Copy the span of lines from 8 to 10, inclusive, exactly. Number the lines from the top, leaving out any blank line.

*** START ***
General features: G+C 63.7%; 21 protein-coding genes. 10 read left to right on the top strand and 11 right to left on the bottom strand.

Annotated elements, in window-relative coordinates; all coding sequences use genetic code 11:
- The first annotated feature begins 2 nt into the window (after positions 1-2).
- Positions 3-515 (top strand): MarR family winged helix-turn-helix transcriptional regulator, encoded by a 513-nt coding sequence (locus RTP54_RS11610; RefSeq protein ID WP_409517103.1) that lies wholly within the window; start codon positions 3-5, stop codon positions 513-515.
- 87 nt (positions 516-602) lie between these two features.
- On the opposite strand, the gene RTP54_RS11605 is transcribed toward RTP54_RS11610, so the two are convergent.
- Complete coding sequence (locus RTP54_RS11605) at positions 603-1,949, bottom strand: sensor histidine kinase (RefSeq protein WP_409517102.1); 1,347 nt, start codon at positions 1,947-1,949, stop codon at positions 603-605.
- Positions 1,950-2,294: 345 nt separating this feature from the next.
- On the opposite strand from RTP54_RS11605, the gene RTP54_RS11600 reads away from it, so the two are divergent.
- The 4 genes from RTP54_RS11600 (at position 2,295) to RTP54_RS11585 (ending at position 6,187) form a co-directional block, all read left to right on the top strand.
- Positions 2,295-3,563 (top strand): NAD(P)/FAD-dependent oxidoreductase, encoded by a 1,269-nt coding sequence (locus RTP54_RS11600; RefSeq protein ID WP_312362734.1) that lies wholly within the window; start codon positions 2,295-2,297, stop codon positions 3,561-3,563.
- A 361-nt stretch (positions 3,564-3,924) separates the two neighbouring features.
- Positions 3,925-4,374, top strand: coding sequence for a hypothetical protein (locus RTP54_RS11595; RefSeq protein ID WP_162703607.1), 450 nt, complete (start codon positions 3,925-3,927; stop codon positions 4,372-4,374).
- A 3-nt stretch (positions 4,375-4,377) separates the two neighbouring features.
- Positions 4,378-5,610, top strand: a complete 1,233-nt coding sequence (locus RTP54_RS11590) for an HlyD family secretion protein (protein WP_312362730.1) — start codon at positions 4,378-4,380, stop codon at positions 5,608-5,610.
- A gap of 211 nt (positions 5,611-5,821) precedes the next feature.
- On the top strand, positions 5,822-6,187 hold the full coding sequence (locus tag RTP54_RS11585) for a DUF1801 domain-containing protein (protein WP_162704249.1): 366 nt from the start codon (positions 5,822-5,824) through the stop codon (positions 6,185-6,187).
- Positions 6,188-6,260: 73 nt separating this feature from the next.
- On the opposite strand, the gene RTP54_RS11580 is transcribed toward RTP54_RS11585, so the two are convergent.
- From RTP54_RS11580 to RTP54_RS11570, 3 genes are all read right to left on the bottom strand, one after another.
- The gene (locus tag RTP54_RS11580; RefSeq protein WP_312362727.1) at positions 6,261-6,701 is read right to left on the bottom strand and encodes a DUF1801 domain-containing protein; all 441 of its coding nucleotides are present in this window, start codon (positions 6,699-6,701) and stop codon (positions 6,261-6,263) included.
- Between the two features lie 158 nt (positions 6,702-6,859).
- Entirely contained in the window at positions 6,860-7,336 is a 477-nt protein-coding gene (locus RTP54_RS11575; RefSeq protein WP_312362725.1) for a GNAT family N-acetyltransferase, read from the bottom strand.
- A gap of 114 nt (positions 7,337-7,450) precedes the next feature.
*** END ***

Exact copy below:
- Positions 1,950-2,294: 345 nt separating this feature from the next.
- On the opposite strand from RTP54_RS11605, the gene RTP54_RS11600 reads away from it, so the two are divergent.
- The 4 genes from RTP54_RS11600 (at position 2,295) to RTP54_RS11585 (ending at position 6,187) form a co-directional block, all read left to right on the top strand.